Page 173 - British Inquiry into Loss of RMS Titanic Day 19 - 22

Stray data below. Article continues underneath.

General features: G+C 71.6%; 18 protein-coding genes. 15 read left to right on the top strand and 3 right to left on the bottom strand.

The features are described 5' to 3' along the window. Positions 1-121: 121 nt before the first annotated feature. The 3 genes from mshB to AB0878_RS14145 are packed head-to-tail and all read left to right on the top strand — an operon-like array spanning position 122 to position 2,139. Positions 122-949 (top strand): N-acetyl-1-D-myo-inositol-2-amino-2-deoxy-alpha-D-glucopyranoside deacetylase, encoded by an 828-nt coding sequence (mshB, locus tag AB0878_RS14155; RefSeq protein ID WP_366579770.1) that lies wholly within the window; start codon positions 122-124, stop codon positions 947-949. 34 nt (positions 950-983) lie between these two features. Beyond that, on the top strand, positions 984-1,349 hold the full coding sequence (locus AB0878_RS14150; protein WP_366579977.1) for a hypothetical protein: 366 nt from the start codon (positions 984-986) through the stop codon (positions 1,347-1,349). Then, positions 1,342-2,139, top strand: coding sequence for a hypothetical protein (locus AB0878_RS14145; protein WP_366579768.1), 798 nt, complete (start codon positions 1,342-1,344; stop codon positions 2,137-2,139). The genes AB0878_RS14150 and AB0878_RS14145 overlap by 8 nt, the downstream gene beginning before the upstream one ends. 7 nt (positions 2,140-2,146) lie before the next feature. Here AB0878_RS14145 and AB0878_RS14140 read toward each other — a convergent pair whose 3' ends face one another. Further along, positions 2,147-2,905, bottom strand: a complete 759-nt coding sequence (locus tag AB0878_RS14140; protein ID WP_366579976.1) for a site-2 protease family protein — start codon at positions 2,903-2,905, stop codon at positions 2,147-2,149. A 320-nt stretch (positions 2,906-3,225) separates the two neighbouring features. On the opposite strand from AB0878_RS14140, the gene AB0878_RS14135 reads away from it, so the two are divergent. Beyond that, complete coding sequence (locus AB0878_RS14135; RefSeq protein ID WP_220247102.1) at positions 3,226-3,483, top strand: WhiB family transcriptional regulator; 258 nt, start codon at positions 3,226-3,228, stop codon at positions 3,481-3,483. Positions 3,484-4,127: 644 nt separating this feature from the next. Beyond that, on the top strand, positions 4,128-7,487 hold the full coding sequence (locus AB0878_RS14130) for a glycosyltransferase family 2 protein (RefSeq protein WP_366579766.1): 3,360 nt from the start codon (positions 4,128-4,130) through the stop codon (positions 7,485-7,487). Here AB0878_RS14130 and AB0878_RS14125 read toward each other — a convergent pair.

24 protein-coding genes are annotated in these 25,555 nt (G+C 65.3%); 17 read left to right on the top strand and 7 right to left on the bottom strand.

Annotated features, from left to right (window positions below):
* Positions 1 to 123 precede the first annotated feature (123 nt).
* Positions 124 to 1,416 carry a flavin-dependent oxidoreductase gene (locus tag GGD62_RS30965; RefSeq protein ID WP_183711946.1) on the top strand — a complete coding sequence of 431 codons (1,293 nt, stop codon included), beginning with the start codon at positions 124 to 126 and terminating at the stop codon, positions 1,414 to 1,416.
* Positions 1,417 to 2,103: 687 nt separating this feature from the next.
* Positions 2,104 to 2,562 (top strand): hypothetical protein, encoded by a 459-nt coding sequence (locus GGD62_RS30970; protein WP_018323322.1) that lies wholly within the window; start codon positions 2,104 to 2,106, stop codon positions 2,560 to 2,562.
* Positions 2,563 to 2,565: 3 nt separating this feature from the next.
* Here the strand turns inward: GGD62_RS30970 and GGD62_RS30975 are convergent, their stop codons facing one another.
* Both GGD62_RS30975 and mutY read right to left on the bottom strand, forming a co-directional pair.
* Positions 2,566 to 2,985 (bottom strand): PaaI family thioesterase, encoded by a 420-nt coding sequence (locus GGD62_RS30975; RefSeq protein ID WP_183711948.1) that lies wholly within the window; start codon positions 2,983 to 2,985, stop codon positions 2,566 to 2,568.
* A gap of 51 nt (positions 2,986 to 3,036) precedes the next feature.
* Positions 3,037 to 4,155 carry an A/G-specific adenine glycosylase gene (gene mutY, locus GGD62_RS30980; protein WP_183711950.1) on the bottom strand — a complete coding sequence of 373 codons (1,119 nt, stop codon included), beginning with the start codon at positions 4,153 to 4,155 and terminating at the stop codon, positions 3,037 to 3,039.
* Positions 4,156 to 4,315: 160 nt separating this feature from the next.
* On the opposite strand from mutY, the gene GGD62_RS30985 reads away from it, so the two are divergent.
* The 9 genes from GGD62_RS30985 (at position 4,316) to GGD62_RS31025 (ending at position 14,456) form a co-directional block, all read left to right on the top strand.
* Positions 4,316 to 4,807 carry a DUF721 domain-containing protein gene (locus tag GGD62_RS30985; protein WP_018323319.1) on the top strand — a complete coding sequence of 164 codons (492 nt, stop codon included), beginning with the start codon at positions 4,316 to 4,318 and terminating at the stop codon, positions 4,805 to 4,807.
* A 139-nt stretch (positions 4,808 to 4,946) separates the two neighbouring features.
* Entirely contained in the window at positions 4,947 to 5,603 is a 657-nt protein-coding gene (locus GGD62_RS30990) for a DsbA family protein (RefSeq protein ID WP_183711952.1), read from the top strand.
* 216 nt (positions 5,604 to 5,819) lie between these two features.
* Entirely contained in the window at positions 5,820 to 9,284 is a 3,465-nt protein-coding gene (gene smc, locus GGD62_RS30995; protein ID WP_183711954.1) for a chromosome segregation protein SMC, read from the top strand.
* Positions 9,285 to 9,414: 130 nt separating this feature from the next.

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boats on each side; it is double. 22344. (The Attorney-General.) Where there is ample opportunity for providing boats on each side sufficient to carry the number on the ship, the Board of Trade does provide by its Rules that on each side there shall be a sufficient number of boats? - Is not that a justification of what I said just now? 22345. (The Commissioner.) Pray do not begin to argue? - Oh, no, I do not want to. 22346. (The Attorney-General.) That is what you mean now? - Yes. This is a defection from the tonnage basis to the basis of lives on board. The Commissioner: Is this the principle upon which they go - that where you have an emigrant ship it is impossible to provide sufficient boats for all the people on board if you are to have proper regard for the stability of the ship and the working of the ship? The Attorney-General: Yes. 22347. (The Commissioner.) But where you have a cargo boat on which there are few people you can easily, and therefore must, provide sufficient boat accommodation for everyone on board? - Double that. The Attorney-General: In that particular case it is double. The Commissioner: That is to say, a sufficient number on each side to accommodate everyone on board? The Attorney-General: Yes, that is the principle. The Commissioner: Therefore, so far as the lifeboats are concerned a man is safer upon a cargo ship than upon an emigrant ship? The Attorney-General: Yes. The Commissioner: And of necessity, as this Committee thought, because they thought you cannot put on an emigrant ship the number of boats that are required to save everybody? The Attorney-General: Quite. The Commissioner: Without interfering with the navigation of the ship. The Attorney-General: Quite. Might I add to that, your Lordship has in mind, no doubt, a very important consideration, that when you are dealing with passenger and emigrant ships that come in the first class you will have the best skill and the best means of guarding against the sinking of the vessel if your watertight compartments are efficient. The Commissioner: You will have the greatest degree of floatability. The Attorney-General: Yes, and the greatest number of precautions taken, so far as they can be, apart from boats. The Commissioner: That is what, at any rate, the gentlemen who framed those Rules thought at that time. The Attorney-General: Yes. Sir Robert Finlay: And I think it is carried out in the first three classes also by providing that they need not carry the number shown on the Table on declaring that the boats they have are sufficient for all on board. The Attorney-General: Which is that? Sir Robert Finlay: Division A, class 1 under B. The Attorney-General: “(F.) Provided nevertheless,” do you mean? Sir Robert Finlay: No. “Master or owners of ships claiming to carry fewer boats,” etc. The same thing occurs in class 3. 22348. (The Attorney-General.) (F.) really embodies it: “Provided nevertheless that no ship of this class shall be required to carry more boats or rafts than will furnish sufficient accommodation for all persons on board.” (To the Witness.) As I understand it, Sir Walter, that has been the guiding principle ever since that Committee sat and the original Rules were framed, with amendments and improvements. That has been the principle up to the present date? - Yes,
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